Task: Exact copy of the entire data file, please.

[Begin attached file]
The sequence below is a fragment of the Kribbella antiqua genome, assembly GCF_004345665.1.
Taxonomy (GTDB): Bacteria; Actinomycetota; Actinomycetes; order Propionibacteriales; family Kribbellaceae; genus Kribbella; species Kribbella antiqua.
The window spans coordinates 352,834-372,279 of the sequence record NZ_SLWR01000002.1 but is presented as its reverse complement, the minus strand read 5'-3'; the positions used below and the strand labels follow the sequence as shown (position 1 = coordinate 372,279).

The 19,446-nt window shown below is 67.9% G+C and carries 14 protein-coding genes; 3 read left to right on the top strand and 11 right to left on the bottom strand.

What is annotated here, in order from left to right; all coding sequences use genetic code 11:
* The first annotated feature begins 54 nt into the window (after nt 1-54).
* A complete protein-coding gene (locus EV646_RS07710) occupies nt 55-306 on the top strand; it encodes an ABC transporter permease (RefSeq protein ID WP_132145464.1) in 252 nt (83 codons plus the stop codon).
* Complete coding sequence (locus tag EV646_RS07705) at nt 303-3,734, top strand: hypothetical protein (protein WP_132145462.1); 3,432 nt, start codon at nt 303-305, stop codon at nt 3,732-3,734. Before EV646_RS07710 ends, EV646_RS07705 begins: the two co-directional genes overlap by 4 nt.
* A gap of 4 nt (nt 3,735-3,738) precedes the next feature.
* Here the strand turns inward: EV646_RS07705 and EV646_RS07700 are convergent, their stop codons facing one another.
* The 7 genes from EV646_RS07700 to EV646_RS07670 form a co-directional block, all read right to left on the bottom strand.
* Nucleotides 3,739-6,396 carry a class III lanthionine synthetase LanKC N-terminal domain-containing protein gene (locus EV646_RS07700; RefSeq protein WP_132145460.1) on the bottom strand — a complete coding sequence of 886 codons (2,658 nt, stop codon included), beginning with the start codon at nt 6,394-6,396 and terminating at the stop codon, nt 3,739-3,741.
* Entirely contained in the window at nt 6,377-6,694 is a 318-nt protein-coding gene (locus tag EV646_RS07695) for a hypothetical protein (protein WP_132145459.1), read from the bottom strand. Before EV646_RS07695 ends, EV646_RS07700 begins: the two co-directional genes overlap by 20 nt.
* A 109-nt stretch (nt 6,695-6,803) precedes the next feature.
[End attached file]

The sequence below is a fragment of the Kribbella antiqua genome, assembly GCF_004345665.1.
Taxonomy (GTDB): Bacteria; Actinomycetota; Actinomycetes; order Propionibacteriales; family Kribbellaceae; genus Kribbella; species Kribbella antiqua.
The window spans coordinates 352,834-372,279 of the sequence record NZ_SLWR01000002.1 but is presented as its reverse complement, the minus strand read 5'-3'; the positions used below and the strand labels follow the sequence as shown (position 1 = coordinate 372,279).

The 19,446-nt window shown below is 67.9% G+C and carries 14 protein-coding genes; 3 read left to right on the top strand and 11 right to left on the bottom strand.

What is annotated here, in order from left to right; all coding sequences use genetic code 11:
* The first annotated feature begins 54 nt into the window (after nt 1-54).
* A complete protein-coding gene (locus EV646_RS07710) occupies nt 55-306 on the top strand; it encodes an ABC transporter permease (RefSeq protein ID WP_132145464.1) in 252 nt (83 codons plus the stop codon).
* Complete coding sequence (locus tag EV646_RS07705) at nt 303-3,734, top strand: hypothetical protein (protein WP_132145462.1); 3,432 nt, start codon at nt 303-305, stop codon at nt 3,732-3,734. Before EV646_RS07710 ends, EV646_RS07705 begins: the two co-directional genes overlap by 4 nt.
* A gap of 4 nt (nt 3,735-3,738) precedes the next feature.
* Here the strand turns inward: EV646_RS07705 and EV646_RS07700 are convergent, their stop codons facing one another.
* The 7 genes from EV646_RS07700 to EV646_RS07670 form a co-directional block, all read right to left on the bottom strand.
* Nucleotides 3,739-6,396 carry a class III lanthionine synthetase LanKC N-terminal domain-containing protein gene (locus EV646_RS07700; RefSeq protein WP_132145460.1) on the bottom strand — a complete coding sequence of 886 codons (2,658 nt, stop codon included), beginning with the start codon at nt 6,394-6,396 and terminating at the stop codon, nt 3,739-3,741.
* Entirely contained in the window at nt 6,377-6,694 is a 318-nt protein-coding gene (locus tag EV646_RS07695) for a hypothetical protein (protein WP_132145459.1), read from the bottom strand. Before EV646_RS07695 ends, EV646_RS07700 begins: the two co-directional genes overlap by 20 nt.
* A 109-nt stretch (nt 6,695-6,803) precedes the next feature.